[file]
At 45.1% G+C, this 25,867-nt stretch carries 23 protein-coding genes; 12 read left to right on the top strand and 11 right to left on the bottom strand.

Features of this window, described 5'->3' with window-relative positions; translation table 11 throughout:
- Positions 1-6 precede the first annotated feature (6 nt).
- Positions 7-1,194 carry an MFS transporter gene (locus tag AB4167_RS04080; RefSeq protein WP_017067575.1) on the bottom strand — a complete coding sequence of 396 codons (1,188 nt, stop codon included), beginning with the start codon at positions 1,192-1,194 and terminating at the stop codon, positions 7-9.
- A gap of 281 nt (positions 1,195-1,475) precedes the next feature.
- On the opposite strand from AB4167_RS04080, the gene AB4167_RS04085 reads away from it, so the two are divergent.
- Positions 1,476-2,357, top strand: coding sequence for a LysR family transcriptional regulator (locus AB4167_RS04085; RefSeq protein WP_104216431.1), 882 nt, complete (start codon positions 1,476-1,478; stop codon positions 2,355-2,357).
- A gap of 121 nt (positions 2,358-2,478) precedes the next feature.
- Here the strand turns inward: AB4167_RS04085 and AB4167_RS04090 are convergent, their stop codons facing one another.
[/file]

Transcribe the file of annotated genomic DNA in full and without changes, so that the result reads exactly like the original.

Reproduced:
At 45.1% G+C, this 25,867-nt stretch carries 23 protein-coding genes; 12 read left to right on the top strand and 11 right to left on the bottom strand.

Features of this window, described 5'->3' with window-relative positions; translation table 11 throughout:
- Positions 1-6 precede the first annotated feature (6 nt).
- Positions 7-1,194 carry an MFS transporter gene (locus tag AB4167_RS04080; RefSeq protein WP_017067575.1) on the bottom strand — a complete coding sequence of 396 codons (1,188 nt, stop codon included), beginning with the start codon at positions 1,192-1,194 and terminating at the stop codon, positions 7-9.
- A gap of 281 nt (positions 1,195-1,475) precedes the next feature.
- On the opposite strand from AB4167_RS04080, the gene AB4167_RS04085 reads away from it, so the two are divergent.
- Positions 1,476-2,357, top strand: coding sequence for a LysR family transcriptional regulator (locus AB4167_RS04085; RefSeq protein WP_104216431.1), 882 nt, complete (start codon positions 1,476-1,478; stop codon positions 2,355-2,357).
- A gap of 121 nt (positions 2,358-2,478) precedes the next feature.
- Here the strand turns inward: AB4167_RS04085 and AB4167_RS04090 are convergent, their stop codons facing one another.